Thoughts on politics, religion, violence, inequality, social control, change, and random other things from an autonomous, analytical, adopted, abolitionist, anarchist who likes the letter A

Fighting Words

December 10, 2010 By: Mel Category: Conflict, Core, Seeking

If I say blue, are you confused?  But I might be thinking cobalt while you are thinking cornflower. Maybe the person next to you is colorblind and can’t tell blue from green. Maybe the person next to them is completely blind and can’t understand color.  Maybe we weren’t talking about color at all. Maybe we were talking about emotion.

Words are less precise than we think.

Am I a Jew?  I probably wasn’t born Jewish.  I was raised to be Jewish.  I have cultural experiences that are Jewish.  I identify with Jewish history.  I don’t subscribe to the religious beliefs.  I don’t practice Judaism.  There are people who will dislike me because of my Jewishness, regardless of how I feel about the religious beliefs.  If the question relates to religion, I am an atheist.  If I am accused of being Jewish, then I am a Jew.

Words are contextual.

Why do we call people Latino whose origins go back to long before Columbus stumbled upon the Americas?  What is “Latin” about Latin America?  Thousands of languages have been spoken in the Americas, yet we refer to people as Hispanic. Why should a Quechua speaker be called Hispanic?  Why should a Guarani whose second language is German be called Hispanic?  Why do we even call that language Spanish?  Lots of languages are spoken in Spain, Castilian is only one of them.

Words have history.  Words erase history.  Words categorize.

In the old movies I used to watch with my father, they used the word gay all the time. But I’m pretty sure The Gay Divorcee with Fred Astaire was not a coming out of the closet story. When the Flintstones told us to have a “gay old time” they probably weren’t suggesting we all go out and attend a pride parade.

A word’s meaning, use and significance changes over time.

Lots of people have defined themselves as libertarians.  Do Noam Chomsky and Ron Paul mean the same thing when they refer to themselves as libertarian?  No. Not exactly. Two people who know each other well may know exactly what kind of libertarian they mean and can use the word and continue on their merry way.  People who don’t know each other will have to clarify if they want to be sure they are talking about the same thing.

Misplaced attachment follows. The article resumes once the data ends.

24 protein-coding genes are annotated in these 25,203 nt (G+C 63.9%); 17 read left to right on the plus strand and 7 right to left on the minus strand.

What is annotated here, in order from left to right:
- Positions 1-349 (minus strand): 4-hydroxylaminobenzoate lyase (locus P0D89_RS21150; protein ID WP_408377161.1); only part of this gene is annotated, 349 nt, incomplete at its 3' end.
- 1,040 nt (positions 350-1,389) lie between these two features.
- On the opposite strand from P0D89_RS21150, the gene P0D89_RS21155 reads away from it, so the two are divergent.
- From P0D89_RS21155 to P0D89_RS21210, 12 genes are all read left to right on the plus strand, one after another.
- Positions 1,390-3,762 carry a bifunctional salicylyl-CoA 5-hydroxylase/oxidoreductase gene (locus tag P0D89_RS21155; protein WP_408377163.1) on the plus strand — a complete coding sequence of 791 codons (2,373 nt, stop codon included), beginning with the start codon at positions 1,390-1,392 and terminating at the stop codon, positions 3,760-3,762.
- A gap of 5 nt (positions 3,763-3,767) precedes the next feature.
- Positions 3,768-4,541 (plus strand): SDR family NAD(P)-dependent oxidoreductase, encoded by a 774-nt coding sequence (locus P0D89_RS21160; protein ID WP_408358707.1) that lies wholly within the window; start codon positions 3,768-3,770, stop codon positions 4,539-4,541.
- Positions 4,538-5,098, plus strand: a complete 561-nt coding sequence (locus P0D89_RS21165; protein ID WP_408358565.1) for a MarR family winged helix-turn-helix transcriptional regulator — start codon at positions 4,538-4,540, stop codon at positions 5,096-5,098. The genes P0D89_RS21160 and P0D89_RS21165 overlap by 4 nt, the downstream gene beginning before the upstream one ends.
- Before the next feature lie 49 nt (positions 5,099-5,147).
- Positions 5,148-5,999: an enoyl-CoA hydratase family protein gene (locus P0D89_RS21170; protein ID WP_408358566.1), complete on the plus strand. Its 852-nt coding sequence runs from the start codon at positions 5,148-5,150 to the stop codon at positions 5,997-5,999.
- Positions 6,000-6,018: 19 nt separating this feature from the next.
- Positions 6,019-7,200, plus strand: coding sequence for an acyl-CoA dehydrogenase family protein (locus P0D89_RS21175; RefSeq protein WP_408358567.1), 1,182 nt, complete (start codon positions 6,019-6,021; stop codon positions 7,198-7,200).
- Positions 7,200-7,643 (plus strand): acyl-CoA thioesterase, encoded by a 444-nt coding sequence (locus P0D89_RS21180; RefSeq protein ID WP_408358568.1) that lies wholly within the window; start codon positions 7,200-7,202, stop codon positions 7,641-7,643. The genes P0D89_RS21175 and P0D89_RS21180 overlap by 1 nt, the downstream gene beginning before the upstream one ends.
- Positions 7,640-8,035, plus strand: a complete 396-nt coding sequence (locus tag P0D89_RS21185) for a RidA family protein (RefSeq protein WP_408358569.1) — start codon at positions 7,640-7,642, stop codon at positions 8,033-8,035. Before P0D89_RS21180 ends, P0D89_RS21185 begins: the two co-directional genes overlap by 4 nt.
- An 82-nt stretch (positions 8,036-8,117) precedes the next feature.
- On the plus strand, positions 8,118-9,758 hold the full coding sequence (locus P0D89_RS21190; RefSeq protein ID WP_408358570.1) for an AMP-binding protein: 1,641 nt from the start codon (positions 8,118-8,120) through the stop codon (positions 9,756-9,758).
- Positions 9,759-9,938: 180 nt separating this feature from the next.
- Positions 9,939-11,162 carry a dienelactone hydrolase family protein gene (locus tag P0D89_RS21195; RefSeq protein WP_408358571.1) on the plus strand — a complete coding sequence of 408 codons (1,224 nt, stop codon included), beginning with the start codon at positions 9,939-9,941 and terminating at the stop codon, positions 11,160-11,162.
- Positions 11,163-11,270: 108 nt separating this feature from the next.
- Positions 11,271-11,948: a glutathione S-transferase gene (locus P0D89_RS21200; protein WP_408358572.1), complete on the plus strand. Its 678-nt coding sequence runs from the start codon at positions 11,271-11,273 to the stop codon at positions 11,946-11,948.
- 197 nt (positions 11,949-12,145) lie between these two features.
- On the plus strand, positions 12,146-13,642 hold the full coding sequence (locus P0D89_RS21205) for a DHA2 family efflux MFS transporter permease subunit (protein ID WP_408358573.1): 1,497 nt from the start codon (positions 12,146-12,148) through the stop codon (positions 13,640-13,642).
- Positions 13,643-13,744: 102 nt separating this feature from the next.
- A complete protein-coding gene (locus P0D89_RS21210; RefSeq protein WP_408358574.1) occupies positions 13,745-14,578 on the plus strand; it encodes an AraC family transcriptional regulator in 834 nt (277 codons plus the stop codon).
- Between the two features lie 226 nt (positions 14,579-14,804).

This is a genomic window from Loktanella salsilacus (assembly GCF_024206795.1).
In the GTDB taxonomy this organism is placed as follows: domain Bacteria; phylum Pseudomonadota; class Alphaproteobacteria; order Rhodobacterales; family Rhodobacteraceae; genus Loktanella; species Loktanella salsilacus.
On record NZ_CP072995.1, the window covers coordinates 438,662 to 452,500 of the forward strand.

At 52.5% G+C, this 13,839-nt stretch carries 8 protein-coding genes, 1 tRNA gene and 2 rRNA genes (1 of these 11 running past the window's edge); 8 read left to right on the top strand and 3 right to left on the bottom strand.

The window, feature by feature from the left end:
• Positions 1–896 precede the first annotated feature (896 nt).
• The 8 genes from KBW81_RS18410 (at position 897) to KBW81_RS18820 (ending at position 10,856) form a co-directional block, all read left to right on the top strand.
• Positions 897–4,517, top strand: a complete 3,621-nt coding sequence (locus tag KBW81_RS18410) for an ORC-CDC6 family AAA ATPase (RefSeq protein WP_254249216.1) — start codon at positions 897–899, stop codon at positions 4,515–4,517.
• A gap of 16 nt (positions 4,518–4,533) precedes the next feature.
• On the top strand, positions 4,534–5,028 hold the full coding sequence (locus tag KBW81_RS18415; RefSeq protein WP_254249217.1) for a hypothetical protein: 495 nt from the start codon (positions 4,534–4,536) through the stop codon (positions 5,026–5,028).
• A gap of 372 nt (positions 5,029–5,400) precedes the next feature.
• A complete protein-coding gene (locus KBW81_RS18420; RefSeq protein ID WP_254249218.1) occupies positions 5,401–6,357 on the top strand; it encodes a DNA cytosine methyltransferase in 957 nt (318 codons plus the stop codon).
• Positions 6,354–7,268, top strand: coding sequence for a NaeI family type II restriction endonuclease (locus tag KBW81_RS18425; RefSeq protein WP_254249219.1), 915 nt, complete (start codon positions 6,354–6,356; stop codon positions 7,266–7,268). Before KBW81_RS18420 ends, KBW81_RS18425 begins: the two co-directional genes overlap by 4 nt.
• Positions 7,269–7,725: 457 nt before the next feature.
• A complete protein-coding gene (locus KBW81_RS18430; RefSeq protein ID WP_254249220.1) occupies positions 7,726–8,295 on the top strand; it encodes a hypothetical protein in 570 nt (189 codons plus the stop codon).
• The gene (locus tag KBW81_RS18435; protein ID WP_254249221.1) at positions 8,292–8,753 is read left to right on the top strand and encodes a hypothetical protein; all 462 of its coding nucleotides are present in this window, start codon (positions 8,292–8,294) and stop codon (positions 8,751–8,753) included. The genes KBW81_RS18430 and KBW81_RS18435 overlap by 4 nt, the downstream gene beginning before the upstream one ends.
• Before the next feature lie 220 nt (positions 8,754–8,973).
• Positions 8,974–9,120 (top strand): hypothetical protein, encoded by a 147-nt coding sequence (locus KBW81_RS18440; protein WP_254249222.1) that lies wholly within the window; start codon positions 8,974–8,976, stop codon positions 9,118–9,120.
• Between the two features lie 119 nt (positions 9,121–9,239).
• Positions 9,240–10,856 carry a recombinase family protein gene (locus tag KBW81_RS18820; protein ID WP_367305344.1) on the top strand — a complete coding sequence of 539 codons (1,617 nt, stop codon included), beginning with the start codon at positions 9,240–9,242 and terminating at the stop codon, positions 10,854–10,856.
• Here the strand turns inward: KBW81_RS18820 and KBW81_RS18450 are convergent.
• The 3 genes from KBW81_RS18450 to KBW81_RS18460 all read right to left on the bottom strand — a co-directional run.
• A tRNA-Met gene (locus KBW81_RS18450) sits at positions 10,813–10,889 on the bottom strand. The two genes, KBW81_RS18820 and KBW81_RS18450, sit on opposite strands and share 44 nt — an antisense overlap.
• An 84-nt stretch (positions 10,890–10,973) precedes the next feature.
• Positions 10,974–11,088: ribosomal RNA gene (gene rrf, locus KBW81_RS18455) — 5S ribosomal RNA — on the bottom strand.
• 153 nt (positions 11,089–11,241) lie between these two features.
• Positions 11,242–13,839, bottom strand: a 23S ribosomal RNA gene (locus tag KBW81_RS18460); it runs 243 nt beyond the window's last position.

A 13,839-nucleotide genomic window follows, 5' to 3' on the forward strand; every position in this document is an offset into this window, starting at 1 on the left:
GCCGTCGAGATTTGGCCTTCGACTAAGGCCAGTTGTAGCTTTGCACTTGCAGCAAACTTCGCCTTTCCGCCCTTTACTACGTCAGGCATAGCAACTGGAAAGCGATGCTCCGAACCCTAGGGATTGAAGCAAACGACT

Words are shortcuts.  Sometimes a shortcut will get you there faster. Sometimes a shortcut will get you lost.

It may seem like we are just fighting over words.  But it isn’t because of words that we fight. Words are just the imperfect tools we have to express the conflicts that are an inherent part of being human.

As humans, we fight to self identify rather than having other people label us.  We want to have our histories included and not obfuscated by the narrative of the “winners.”   We struggle with our desire to be understood.  We feel connections with people who have similar experiences to us. We try to find ways to honor the things we value most in life. We struggle to differentiate ourselves from people who don’t seem to value the things we do, even though that struggle is often just a reflexion of our own self hatred and self doubt. We use words to imagine how things might be.

Some words are more loaded than others.  The more complex the meaning of a word, the more care we should take when using it.  But when even a word as simple as blue can be misunderstood, is it really possible not to use loaded language?  How long would every conversation be if we removed every word that represents years of history and philosophical discourse?

We can’t stop fighting over words.  All we can really do is keep questioning and clarifying, both our own thoughts and the thoughts of those around us. We can keep in mind that words are understood through the lens of our experiences.  We can respect the history of words.  We can respect other people by allowing them to define themselves in the way that feels right to them. We can remember that words are sometimes weapons. And we can wield them with care.